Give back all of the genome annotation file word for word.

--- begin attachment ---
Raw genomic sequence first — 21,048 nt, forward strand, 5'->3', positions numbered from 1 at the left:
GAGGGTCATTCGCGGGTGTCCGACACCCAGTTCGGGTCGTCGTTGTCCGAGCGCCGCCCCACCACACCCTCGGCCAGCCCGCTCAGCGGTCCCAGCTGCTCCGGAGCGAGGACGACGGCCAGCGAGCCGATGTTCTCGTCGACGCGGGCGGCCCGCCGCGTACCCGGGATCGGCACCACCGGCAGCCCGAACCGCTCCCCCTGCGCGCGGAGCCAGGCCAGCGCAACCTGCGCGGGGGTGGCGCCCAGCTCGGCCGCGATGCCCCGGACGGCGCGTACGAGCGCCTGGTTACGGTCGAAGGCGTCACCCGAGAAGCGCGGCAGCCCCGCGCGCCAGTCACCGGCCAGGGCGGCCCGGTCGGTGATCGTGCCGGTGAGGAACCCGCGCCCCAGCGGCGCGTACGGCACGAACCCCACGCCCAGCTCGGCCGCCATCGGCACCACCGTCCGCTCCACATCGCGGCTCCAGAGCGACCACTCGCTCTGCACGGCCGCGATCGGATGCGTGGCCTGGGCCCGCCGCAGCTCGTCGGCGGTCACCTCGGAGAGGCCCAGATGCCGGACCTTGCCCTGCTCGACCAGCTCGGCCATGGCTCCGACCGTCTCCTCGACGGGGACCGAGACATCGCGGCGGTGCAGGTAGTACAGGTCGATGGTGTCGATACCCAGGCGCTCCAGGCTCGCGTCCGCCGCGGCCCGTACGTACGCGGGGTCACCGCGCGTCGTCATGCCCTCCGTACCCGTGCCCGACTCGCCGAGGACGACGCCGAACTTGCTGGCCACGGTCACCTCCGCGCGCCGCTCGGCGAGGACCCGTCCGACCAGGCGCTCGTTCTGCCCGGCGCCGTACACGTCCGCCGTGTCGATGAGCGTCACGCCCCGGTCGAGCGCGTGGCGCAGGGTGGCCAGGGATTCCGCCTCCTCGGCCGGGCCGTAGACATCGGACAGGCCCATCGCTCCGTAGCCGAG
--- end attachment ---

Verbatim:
Raw genomic sequence first — 21,048 nt, forward strand, 5'->3', positions numbered from 1 at the left:
GAGGGTCATTCGCGGGTGTCCGACACCCAGTTCGGGTCGTCGTTGTCCGAGCGCCGCCCCACCACACCCTCGGCCAGCCCGCTCAGCGGTCCCAGCTGCTCCGGAGCGAGGACGACGGCCAGCGAGCCGATGTTCTCGTCGACGCGGGCGGCCCGCCGCGTACCCGGGATCGGCACCACCGGCAGCCCGAACCGCTCCCCCTGCGCGCGGAGCCAGGCCAGCGCAACCTGCGCGGGGGTGGCGCCCAGCTCGGCCGCGATGCCCCGGACGGCGCGTACGAGCGCCTGGTTACGGTCGAAGGCGTCACCCGAGAAGCGCGGCAGCCCCGCGCGCCAGTCACCGGCCAGGGCGGCCCGGTCGGTGATCGTGCCGGTGAGGAACCCGCGCCCCAGCGGCGCGTACGGCACGAACCCCACGCCCAGCTCGGCCGCCATCGGCACCACCGTCCGCTCCACATCGCGGCTCCAGAGCGACCACTCGCTCTGCACGGCCGCGATCGGATGCGTGGCCTGGGCCCGCCGCAGCTCGTCGGCGGTCACCTCGGAGAGGCCCAGATGCCGGACCTTGCCCTGCTCGACCAGCTCGGCCATGGCTCCGACCGTCTCCTCGACGGGGACCGAGACATCGCGGCGGTGCAGGTAGTACAGGTCGATGGTGTCGATACCCAGGCGCTCCAGGCTCGCGTCCGCCGCGGCCCGTACGTACGCGGGGTCACCGCGCGTCGTCATGCCCTCCGTACCCGTGCCCGACTCGCCGAGGACGACGCCGAACTTGCTGGCCACGGTCACCTCCGCGCGCCGCTCGGCGAGGACCCGTCCGACCAGGCGCTCGTTCTGCCCGGCGCCGTACACGTCCGCCGTGTCGATGAGCGTCACGCCCCGGTCGAGCGCGTGGCGCAGGGTGGCCAGGGATTCCGCCTCCTCGGCCGGGCCGTAGACATCGGACAGGCCCATCGCTCCGTAGCCGAG